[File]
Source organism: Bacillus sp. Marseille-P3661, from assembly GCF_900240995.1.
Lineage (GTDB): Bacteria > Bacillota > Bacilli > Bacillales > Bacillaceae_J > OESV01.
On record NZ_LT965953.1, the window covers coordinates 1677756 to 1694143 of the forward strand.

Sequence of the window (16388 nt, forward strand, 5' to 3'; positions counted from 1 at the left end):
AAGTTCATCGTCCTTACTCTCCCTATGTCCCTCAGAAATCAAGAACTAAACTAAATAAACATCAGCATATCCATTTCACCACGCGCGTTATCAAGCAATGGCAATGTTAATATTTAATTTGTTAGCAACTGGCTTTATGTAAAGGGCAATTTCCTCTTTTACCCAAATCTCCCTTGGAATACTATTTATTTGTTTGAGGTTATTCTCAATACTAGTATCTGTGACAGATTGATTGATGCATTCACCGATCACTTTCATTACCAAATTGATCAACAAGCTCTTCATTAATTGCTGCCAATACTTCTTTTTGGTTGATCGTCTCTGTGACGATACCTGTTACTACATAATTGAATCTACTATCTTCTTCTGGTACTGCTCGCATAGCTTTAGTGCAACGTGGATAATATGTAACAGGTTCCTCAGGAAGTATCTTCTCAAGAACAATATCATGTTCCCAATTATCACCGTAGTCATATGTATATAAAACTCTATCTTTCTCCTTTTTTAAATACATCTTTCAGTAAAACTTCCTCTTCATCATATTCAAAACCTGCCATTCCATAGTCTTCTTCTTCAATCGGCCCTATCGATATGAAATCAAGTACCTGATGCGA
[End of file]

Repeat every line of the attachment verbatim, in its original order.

Source organism: Bacillus sp. Marseille-P3661, from assembly GCF_900240995.1.
Lineage (GTDB): Bacteria > Bacillota > Bacilli > Bacillales > Bacillaceae_J > OESV01.
On record NZ_LT965953.1, the window covers coordinates 1677756 to 1694143 of the forward strand.

Sequence of the window (16388 nt, forward strand, 5' to 3'; positions counted from 1 at the left end):
AAGTTCATCGTCCTTACTCTCCCTATGTCCCTCAGAAATCAAGAACTAAACTAAATAAACATCAGCATATCCATTTCACCACGCGCGTTATCAAGCAATGGCAATGTTAATATTTAATTTGTTAGCAACTGGCTTTATGTAAAGGGCAATTTCCTCTTTTACCCAAATCTCCCTTGGAATACTATTTATTTGTTTGAGGTTATTCTCAATACTAGTATCTGTGACAGATTGATTGATGCATTCACCGATCACTTTCATTACCAAATTGATCAACAAGCTCTTCATTAATTGCTGCCAATACTTCTTTTTGGTTGATCGTCTCTGTGACGATACCTGTTACTACATAATTGAATCTACTATCTTCTTCTGGTACTGCTCGCATAGCTTTAGTGCAACGTGGATAATATGTAACAGGTTCCTCAGGAAGTATCTTCTCAAGAACAATATCATGTTCCCAATTATCACCGTAGTCATATGTATATAAAACTCTATCTTTCTCCTTTTTTAAATACATCTTTCAGTAAAACTTCCTCTTCATCATATTCAAAACCTGCCATTCCATAGTCTTCTTCTTCAATCGGCCCTATCGATATGAAATCAAGTACCTGATGCGA